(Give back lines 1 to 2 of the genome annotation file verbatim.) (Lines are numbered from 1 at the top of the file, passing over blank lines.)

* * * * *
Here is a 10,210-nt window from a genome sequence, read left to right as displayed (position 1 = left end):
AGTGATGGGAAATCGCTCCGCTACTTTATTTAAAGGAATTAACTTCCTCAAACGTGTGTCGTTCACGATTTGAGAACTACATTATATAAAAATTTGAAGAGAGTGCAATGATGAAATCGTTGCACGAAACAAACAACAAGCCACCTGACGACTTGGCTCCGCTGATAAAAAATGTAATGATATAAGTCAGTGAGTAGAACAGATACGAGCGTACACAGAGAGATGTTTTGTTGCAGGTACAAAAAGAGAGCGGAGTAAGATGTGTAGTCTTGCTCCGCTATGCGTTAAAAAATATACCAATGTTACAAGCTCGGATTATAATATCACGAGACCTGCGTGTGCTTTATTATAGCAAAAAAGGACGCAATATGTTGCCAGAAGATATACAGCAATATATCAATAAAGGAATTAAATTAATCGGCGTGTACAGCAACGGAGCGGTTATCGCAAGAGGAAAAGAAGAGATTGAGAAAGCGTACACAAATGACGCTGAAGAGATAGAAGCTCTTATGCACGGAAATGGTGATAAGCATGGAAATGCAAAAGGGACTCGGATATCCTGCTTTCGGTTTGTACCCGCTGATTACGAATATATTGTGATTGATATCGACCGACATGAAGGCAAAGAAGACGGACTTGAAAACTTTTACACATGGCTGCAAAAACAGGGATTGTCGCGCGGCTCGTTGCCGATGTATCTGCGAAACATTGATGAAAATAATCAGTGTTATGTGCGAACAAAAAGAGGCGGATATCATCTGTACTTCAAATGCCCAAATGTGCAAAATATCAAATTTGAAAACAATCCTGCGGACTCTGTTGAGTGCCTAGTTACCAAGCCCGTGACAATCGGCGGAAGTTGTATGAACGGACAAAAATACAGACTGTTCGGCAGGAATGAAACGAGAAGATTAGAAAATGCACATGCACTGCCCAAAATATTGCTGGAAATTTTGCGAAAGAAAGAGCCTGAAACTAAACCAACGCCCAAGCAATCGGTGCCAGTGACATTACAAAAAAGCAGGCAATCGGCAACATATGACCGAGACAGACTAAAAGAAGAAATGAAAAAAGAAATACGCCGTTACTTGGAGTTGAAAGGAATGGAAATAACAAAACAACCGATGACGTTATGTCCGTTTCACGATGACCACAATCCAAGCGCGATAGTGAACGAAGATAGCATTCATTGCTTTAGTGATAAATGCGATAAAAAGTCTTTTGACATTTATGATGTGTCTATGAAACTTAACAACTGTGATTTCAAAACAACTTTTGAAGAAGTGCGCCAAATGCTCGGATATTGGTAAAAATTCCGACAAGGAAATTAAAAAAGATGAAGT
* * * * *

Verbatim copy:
Here is a 10,210-nt window from a genome sequence, read left to right as displayed (position 1 = left end):
AGTGATGGGAAATCGCTCCGCTACTTTATTTAAAGGAATTAACTTCCTCAAACGTGTGTCGTTCACGATTTGAGAACTACATTATATAAAAATTTGAAGAGAGTGCAATGATGAAATCGTTGCACGAAACAAACAACAAGCCACCTGACGACTTGGCTCCGCTGATAAAAAATGTAATGATATAAGTCAGTGAGTAGAACAGATACGAGCGTACACAGAGAGATGTTTTGTTGCAGGTACAAAAAGAGAGCGGAGTAAGATGTGTAGTCTTGCTCCGCTATGCGTTAAAAAATATACCAATGTTACAAGCTCGGATTATAATATCACGAGACCTGCGTGTGCTTTATTATAGCAAAAAAGGACGCAATATGTTGCCAGAAGATATACAGCAATATATCAATAAAGGAATTAAATTAATCGGCGTGTACAGCAACGGAGCGGTTATCGCAAGAGGAAAAGAAGAGATTGAGAAAGCGTACACAAATGACGCTGAAGAGATAGAAGCTCTTATGCACGGAAATGGTGATAAGCATGGAAATGCAAAAGGGACTCGGATATCCTGCTTTCGGTTTGTACCCGCTGATTACGAATATATTGTGATTGATATCGACCGACATGAAGGCAAAGAAGACGGACTTGAAAACTTTTACACATGGCTGCAAAAACAGGGATTGTCGCGCGGCTCGTTGCCGATGTATCTGCGAAACATTGATGAAAATAATCAGTGTTATGTGCGAACAAAAAGAGGCGGATATCATCTGTACTTCAAATGCCCAAATGTGCAAAATATCAAATTTGAAAACAATCCTGCGGACTCTGTTGAGTGCCTAGTTACCAAGCCCGTGACAATCGGCGGAAGTTGTATGAACGGACAAAAATACAGACTGTTCGGCAGGAATGAAACGAGAAGATTAGAAAATGCACATGCACTGCCCAAAATATTGCTGGAAATTTTGCGAAAGAAAGAGCCTGAAACTAAACCAACGCCCAAGCAATCGGTGCCAGTGACATTACAAAAAAGCAGGCAATCGGCAACATATGACCGAGACAGACTAAAAGAAGAAATGAAAAAAGAAATACGCCGTTACTTGGAGTTGAAAGGAATGGAAATAACAAAACAACCGATGACGTTATGTCCGTTTCACGATGACCACAATCCAAGCGCGATAGTGAACGAAGATAGCATTCATTGCTTTAGTGATAAATGCGATAAAAAGTCTTTTGACATTTATGATGTGTCTATGAAACTTAACAACTGTGATTTCAAAACAACTTTTGAAGAAGTGCGCCAAATGCTCGGATATTGGTAAAAATTCCGACAAGGAAATTAAAAAAGATGAAGT